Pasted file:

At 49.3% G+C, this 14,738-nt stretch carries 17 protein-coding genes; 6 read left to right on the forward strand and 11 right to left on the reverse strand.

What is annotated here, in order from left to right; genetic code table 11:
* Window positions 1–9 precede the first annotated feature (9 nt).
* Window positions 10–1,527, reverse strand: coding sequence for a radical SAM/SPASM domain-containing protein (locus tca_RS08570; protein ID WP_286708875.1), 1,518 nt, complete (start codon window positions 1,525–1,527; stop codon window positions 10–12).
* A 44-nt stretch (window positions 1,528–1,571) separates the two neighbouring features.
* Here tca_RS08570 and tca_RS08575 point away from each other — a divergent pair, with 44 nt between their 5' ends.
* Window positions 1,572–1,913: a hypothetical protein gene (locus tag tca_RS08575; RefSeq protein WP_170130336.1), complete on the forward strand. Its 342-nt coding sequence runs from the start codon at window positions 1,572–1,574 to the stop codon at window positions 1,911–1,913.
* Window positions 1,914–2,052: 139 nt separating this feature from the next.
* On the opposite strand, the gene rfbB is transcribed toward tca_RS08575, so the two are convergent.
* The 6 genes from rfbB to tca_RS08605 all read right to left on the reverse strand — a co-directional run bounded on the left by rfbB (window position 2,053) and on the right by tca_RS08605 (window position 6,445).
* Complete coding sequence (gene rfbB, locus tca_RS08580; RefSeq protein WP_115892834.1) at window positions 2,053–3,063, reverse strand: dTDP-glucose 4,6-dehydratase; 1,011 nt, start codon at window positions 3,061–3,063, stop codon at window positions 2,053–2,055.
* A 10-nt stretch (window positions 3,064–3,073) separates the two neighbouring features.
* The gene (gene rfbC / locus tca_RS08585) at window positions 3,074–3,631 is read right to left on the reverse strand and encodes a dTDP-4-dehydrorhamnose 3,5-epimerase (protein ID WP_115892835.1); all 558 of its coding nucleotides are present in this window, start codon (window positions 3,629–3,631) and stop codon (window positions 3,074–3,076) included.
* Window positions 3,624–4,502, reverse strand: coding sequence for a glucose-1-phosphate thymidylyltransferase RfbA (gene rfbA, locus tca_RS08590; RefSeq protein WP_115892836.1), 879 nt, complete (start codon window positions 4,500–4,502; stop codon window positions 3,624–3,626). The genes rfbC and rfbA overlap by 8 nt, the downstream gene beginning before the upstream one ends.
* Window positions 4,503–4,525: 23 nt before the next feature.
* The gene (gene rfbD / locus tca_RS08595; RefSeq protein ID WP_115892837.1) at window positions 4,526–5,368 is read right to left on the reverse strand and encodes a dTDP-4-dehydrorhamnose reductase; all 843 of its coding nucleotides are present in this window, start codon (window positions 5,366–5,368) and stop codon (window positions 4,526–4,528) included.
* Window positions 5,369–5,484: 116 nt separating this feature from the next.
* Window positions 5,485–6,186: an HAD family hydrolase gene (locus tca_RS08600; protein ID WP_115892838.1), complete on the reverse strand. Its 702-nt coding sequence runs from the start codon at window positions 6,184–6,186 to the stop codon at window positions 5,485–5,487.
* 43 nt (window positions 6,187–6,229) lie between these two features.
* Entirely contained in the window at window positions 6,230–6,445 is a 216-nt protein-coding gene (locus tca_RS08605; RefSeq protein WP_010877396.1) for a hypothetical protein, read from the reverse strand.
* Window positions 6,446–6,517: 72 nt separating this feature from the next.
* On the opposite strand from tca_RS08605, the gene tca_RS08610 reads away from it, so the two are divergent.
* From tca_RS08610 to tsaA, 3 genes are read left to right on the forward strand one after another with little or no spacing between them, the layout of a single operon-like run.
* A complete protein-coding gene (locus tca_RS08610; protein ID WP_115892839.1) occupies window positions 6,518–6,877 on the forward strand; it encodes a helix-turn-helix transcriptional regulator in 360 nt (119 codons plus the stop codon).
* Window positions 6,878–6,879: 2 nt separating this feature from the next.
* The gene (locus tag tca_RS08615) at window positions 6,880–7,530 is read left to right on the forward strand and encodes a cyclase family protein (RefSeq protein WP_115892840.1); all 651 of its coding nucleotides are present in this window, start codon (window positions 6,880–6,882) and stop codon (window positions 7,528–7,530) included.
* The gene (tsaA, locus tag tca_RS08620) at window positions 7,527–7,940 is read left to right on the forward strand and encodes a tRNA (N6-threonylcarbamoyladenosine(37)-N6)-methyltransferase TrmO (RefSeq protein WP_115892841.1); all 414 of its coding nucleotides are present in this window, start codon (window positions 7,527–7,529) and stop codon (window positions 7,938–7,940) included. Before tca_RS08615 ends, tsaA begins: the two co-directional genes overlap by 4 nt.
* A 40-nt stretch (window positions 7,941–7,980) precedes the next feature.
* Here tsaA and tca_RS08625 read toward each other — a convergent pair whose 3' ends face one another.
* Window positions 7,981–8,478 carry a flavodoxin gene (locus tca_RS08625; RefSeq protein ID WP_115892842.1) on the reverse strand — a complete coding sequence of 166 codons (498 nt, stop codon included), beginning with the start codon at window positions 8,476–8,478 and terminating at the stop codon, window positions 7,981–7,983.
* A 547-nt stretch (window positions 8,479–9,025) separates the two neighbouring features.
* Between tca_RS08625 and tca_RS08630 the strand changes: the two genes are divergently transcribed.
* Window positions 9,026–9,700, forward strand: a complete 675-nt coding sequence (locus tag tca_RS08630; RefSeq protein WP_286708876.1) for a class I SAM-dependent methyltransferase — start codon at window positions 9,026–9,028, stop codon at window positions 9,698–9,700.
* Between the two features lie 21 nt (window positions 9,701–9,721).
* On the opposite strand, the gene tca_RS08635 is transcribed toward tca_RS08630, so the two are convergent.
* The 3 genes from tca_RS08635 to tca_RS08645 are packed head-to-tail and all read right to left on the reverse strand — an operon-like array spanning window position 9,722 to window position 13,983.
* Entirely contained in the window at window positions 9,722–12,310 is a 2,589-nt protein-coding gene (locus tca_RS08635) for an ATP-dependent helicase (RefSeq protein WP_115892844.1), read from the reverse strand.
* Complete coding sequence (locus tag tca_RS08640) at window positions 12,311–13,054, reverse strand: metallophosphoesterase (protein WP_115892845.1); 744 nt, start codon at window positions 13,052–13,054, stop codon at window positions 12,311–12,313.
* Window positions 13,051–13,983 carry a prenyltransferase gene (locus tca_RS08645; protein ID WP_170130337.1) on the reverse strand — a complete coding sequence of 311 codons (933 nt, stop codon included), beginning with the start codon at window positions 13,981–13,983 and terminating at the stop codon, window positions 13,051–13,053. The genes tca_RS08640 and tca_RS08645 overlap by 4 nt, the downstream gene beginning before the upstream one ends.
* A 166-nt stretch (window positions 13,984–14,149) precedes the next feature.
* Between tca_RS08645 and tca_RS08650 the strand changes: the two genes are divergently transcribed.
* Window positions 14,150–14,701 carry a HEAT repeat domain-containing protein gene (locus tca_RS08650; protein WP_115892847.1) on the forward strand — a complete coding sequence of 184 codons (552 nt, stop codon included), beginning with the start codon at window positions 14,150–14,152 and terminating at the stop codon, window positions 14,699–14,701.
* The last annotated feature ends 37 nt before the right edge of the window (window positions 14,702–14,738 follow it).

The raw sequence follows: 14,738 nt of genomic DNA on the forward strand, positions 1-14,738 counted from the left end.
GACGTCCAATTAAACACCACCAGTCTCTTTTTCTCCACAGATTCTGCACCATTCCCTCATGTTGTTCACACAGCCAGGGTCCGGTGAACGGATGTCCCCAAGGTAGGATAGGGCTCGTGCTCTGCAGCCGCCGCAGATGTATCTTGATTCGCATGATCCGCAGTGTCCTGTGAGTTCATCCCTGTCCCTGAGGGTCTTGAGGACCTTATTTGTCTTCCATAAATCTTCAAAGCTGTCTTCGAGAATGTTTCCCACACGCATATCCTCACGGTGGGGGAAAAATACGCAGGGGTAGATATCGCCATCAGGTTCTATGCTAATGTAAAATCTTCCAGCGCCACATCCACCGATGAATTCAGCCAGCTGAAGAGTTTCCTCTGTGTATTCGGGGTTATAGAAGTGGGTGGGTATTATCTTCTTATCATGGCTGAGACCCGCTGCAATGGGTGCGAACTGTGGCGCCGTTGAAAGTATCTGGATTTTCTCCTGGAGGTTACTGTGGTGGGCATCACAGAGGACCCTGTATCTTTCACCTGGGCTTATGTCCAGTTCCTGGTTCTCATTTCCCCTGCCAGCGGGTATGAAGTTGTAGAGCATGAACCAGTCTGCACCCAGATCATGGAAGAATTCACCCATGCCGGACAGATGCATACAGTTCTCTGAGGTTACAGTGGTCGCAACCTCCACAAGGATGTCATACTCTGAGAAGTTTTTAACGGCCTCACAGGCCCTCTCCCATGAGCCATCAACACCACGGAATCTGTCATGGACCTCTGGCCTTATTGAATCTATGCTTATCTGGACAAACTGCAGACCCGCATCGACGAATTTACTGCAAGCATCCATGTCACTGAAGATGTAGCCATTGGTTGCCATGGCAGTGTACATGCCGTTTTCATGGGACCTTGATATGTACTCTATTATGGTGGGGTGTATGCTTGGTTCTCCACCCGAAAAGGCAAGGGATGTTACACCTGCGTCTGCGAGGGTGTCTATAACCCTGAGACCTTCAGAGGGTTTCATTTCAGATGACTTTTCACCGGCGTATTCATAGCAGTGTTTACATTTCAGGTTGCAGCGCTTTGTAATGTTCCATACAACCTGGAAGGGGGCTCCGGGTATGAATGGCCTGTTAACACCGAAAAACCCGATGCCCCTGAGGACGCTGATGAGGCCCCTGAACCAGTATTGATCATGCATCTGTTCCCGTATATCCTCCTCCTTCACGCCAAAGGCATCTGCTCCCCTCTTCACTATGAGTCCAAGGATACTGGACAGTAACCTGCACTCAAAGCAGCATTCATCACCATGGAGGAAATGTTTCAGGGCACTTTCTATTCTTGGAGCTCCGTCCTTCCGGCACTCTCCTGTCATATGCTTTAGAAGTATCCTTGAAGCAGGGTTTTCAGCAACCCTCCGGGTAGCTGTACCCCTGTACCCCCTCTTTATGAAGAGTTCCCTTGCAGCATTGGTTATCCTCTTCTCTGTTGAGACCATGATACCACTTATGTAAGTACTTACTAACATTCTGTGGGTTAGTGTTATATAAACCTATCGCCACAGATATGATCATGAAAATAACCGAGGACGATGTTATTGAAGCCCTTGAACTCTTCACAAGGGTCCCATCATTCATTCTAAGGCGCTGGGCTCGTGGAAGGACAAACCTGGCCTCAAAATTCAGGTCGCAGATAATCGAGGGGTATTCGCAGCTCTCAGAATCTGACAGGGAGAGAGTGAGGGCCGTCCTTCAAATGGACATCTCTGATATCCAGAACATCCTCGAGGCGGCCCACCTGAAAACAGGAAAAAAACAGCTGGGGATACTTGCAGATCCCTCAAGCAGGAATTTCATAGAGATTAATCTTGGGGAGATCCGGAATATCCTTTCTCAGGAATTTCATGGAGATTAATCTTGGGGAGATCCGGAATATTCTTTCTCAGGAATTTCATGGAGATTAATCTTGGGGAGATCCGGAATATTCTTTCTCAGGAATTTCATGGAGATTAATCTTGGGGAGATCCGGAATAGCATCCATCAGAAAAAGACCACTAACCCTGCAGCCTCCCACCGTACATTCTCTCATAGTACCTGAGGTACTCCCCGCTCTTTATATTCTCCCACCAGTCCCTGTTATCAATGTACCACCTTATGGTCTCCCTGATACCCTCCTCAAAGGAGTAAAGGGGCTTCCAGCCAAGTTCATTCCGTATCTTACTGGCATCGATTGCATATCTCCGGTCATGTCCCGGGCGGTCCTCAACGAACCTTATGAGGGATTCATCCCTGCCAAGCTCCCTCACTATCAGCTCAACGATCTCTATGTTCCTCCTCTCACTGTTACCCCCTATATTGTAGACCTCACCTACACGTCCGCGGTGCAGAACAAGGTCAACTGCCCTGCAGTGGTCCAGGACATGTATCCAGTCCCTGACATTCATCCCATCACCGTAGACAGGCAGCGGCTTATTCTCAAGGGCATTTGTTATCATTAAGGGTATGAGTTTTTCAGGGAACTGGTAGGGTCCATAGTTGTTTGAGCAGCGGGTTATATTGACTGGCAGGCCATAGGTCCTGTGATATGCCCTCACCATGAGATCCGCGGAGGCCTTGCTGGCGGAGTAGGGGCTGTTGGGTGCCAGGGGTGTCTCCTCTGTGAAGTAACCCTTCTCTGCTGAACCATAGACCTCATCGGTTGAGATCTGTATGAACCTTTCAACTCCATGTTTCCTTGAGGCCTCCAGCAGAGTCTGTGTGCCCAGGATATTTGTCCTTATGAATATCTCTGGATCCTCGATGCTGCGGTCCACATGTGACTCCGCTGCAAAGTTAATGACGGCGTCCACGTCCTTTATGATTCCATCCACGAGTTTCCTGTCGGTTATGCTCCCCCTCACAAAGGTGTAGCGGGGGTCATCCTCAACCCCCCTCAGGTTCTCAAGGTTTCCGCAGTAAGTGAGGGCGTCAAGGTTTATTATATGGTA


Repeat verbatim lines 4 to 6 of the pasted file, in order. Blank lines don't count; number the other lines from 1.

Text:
* Window positions 10–1,527, reverse strand: coding sequence for a radical SAM/SPASM domain-containing protein (locus tca_RS08570; protein ID WP_286708875.1), 1,518 nt, complete (start codon window positions 1,525–1,527; stop codon window positions 10–12).
* A 44-nt stretch (window positions 1,528–1,571) separates the two neighbouring features.
* Here tca_RS08570 and tca_RS08575 point away from each other — a divergent pair, with 44 nt between their 5' ends.